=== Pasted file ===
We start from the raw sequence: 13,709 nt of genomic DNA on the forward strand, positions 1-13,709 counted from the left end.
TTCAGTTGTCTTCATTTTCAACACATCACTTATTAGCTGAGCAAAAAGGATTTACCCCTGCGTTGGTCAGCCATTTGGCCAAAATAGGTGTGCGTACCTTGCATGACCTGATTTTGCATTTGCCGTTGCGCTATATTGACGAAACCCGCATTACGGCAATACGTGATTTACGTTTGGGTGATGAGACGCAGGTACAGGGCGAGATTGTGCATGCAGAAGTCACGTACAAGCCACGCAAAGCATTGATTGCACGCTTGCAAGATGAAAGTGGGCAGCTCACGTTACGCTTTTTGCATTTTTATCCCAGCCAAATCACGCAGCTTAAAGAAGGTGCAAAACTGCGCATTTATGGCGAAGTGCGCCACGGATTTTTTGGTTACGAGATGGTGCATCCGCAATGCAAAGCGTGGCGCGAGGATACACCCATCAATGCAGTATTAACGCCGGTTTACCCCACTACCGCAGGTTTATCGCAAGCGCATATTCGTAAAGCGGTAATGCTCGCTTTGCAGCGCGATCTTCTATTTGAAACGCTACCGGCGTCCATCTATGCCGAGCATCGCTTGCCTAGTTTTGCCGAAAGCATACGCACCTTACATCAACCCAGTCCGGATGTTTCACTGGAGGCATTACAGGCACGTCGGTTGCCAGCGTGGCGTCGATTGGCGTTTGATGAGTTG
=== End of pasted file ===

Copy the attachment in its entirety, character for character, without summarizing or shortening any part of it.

We start from the raw sequence: 13,709 nt of genomic DNA on the forward strand, positions 1-13,709 counted from the left end.
TTCAGTTGTCTTCATTTTCAACACATCACTTATTAGCTGAGCAAAAAGGATTTACCCCTGCGTTGGTCAGCCATTTGGCCAAAATAGGTGTGCGTACCTTGCATGACCTGATTTTGCATTTGCCGTTGCGCTATATTGACGAAACCCGCATTACGGCAATACGTGATTTACGTTTGGGTGATGAGACGCAGGTACAGGGCGAGATTGTGCATGCAGAAGTCACGTACAAGCCACGCAAAGCATTGATTGCACGCTTGCAAGATGAAAGTGGGCAGCTCACGTTACGCTTTTTGCATTTTTATCCCAGCCAAATCACGCAGCTTAAAGAAGGTGCAAAACTGCGCATTTATGGCGAAGTGCGCCACGGATTTTTTGGTTACGAGATGGTGCATCCGCAATGCAAAGCGTGGCGCGAGGATACACCCATCAATGCAGTATTAACGCCGGTTTACCCCACTACCGCAGGTTTATCGCAAGCGCATATTCGTAAAGCGGTAATGCTCGCTTTGCAGCGCGATCTTCTATTTGAAACGCTACCGGCGTCCATCTATGCCGAGCATCGCTTGCCTAGTTTTGCCGAAAGCATACGCACCTTACATCAACCCAGTCCGGATGTTTCACTGGAGGCATTACAGGCACGTCGGTTGCCAGCGTGGCGTCGATTGGCGTTTGATGAGTTG